Virtualization management software and automation tools operate in a number of ways.
Some virtualization management software is based on agents installed on each virtual machine (VM), while others can leverage the Simple Network Management Protocol -- similar in operation to traditional nonvirtualized tools. But these traditional approaches can have an effect on the performance of each VM.
By comparison, hypervisors can access and collect a considerable array of details, so most virtualization management software will take advantage of the virtualization platform itself.
"Rather than having all of the VMs collecting their own performance data, which may or may not be accurate, you gather the performance data centrally as part of the management console," said Bob Plankers, technology consultant and blogger for The Lone Sysadmin.
This reduces installation complexity and places the processing burden on the hypervisor rather than the individual VMs.
What to look for in virtualization management software
Experts are quick to point out that the choice of virtualization management software is not an all-or-nothing proposition, and you can implement different tool types to meet specific needs. But mixing tools can diminish the benefit of centralization.
"One of the most desired features is the ability to centralize the information," said Pierre Dorion, data center practice director at Long View Systems Inc., an IT services company in Denver. "Accessing each VM individually using native OS tools is not an option, but the ability to view all VMs from a single dashboard for a given physical host is golden."
Virtualization management software can provide an extensive amount of information for an organization. These tools can create a visual inventory of every VM, produce all manner of reports, set and enforce policies within each VM, track relationships between VMs and track and audit all VM activities. But features like the ability to gather VM performance data stand out, along with the ability to automate backups and create VM images.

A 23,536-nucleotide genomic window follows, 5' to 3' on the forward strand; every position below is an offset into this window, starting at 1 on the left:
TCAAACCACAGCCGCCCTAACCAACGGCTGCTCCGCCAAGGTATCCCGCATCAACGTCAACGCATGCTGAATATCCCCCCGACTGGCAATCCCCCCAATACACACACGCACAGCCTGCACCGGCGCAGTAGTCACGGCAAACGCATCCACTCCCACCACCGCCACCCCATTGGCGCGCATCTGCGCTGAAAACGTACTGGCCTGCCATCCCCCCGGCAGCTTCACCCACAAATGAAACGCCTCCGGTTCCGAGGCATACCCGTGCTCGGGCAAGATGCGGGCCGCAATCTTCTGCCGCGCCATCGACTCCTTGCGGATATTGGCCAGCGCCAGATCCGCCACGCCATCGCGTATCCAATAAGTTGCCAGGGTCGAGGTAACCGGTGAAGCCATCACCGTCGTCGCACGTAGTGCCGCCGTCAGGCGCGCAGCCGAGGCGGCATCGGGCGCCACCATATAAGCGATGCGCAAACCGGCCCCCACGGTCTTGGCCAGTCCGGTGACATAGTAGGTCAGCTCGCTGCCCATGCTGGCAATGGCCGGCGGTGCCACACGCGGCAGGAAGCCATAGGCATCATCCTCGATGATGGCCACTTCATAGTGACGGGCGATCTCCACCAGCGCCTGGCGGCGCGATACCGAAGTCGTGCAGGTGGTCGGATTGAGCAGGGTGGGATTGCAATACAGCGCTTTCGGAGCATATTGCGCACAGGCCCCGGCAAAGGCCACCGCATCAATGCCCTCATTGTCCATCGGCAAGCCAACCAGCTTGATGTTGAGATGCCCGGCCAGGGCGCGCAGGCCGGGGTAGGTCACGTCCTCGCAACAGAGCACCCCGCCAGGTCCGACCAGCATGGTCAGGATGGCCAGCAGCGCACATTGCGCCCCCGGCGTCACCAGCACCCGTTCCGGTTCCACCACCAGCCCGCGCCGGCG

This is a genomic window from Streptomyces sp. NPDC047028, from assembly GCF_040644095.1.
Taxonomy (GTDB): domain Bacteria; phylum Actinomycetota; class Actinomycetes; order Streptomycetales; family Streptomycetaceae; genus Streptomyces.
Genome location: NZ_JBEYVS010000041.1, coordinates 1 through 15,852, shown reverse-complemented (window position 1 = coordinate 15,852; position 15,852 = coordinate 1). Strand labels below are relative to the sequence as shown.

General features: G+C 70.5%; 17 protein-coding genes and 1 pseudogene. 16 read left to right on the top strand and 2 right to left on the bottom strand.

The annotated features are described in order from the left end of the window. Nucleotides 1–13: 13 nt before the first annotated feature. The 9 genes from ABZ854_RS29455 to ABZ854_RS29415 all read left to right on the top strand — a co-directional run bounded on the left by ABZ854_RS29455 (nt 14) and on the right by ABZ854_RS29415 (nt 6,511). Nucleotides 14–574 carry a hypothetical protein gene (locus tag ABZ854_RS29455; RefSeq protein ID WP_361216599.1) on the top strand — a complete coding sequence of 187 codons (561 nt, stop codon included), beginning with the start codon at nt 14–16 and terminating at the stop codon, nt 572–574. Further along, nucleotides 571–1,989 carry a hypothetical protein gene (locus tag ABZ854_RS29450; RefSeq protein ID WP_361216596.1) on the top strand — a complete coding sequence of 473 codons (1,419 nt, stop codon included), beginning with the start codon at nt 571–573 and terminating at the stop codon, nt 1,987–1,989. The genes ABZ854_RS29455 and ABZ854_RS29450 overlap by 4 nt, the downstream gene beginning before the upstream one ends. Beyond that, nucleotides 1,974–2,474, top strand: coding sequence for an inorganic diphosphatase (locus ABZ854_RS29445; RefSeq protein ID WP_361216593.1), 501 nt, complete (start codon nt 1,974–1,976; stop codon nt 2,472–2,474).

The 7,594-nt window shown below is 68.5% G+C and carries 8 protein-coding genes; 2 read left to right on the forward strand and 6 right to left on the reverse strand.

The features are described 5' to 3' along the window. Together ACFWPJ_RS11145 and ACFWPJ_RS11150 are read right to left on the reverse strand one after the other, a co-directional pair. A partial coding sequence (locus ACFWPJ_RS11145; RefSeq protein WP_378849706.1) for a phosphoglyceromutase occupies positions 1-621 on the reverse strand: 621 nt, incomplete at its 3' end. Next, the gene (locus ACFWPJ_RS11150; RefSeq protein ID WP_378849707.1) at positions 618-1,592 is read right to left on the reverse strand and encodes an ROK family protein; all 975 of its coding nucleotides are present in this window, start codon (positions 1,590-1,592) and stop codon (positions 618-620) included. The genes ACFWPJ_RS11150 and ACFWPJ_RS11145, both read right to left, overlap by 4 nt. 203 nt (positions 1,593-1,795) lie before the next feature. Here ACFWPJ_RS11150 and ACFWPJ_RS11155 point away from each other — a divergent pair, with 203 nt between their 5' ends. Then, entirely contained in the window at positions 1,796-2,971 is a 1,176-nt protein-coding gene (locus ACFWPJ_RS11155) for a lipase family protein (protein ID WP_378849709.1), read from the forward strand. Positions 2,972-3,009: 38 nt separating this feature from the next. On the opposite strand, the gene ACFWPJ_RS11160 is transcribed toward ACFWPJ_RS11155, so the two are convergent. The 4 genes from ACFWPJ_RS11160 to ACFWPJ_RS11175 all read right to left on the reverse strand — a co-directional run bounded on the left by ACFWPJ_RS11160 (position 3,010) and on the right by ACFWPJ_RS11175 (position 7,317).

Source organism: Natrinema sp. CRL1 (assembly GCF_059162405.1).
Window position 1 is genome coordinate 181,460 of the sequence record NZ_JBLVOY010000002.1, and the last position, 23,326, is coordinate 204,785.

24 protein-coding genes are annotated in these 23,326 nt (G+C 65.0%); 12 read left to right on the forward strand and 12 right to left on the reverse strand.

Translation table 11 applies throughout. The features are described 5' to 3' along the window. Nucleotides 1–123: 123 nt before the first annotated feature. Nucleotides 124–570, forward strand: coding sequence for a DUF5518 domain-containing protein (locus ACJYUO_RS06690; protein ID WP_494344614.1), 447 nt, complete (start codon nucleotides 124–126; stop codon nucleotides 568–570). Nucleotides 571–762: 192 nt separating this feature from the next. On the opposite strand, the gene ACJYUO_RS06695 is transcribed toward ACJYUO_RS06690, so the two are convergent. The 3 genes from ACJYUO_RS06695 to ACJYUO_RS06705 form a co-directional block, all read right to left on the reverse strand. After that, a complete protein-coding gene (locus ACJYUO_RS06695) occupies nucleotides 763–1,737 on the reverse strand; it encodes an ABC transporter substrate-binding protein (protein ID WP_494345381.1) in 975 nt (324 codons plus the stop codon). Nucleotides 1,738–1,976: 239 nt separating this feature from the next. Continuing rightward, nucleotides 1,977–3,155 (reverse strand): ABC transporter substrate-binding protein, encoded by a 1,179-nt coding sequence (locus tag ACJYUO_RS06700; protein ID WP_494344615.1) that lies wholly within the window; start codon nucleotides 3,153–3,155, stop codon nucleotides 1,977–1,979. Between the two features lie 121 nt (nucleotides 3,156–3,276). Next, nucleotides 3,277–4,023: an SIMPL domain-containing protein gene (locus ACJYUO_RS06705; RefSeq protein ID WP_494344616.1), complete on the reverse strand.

Virtualization management software that performs assessments and monitors use is also prized. These tools allow administrators to make informed virtualization decisions and gauge server workloads, which helps minimize costs and align IT to the business.
When it comes to selecting a virtual management or monitoring tool, there are few surprises. The selection criteria usually starts with price and functionality.
"Cost and functionality are probably high on the list, but ease of use cannot be neglected," Dorion said. "Portability is also important, especially if virtualization is used on many operating platforms, such as Windows and diverse Unix platforms."
More virtualization management software considerations
Virtualization management software must absolutely provide support for a heterogeneous environment. Be realistic about the purchase budget and your ability to use the features. You generally don't need all of the features.
It's also important to consider factors like data accessibility and policy implementation. For example, a tool can capture and store millions of data points, but it's useless unless you can readily locate the data points that are actually meaningful to your specific circumstances. So be sure you can control the data that is collected and analyze that data later.
In addition, it's crucial to have management policies in place before implementing a tool.
"If you don't have the policy in place -- with physical machines or virtual -- no tool is going to help you, because your policy is going to break down and your process won't work." Sclafani said.
Don't worry if you can't locate virtualization management software that meets your specific needs. Many vendors provide development tools and APIs that enable organizations to create their own monitoring and management applications tailored for a specific environment or problem not covered by a commercial tool.
About the author
Stephen J. Bigelow, a senior technology writer in the Data Center and Virtualization Group at TechTarget Inc., has more than 15 years of technical writing experience in the PC/ technology industry. He holds a bachelor of science in electrical engineering, along with CompTIA A+ and Network+ certifications, and has written hundreds of articles and more than 15 feature books on computer troubleshooting, including Bigelow's PC Hardware Desk Reference and Bigelow's PC Hardware Annoyances. Contact him at firstname.lastname@example.org.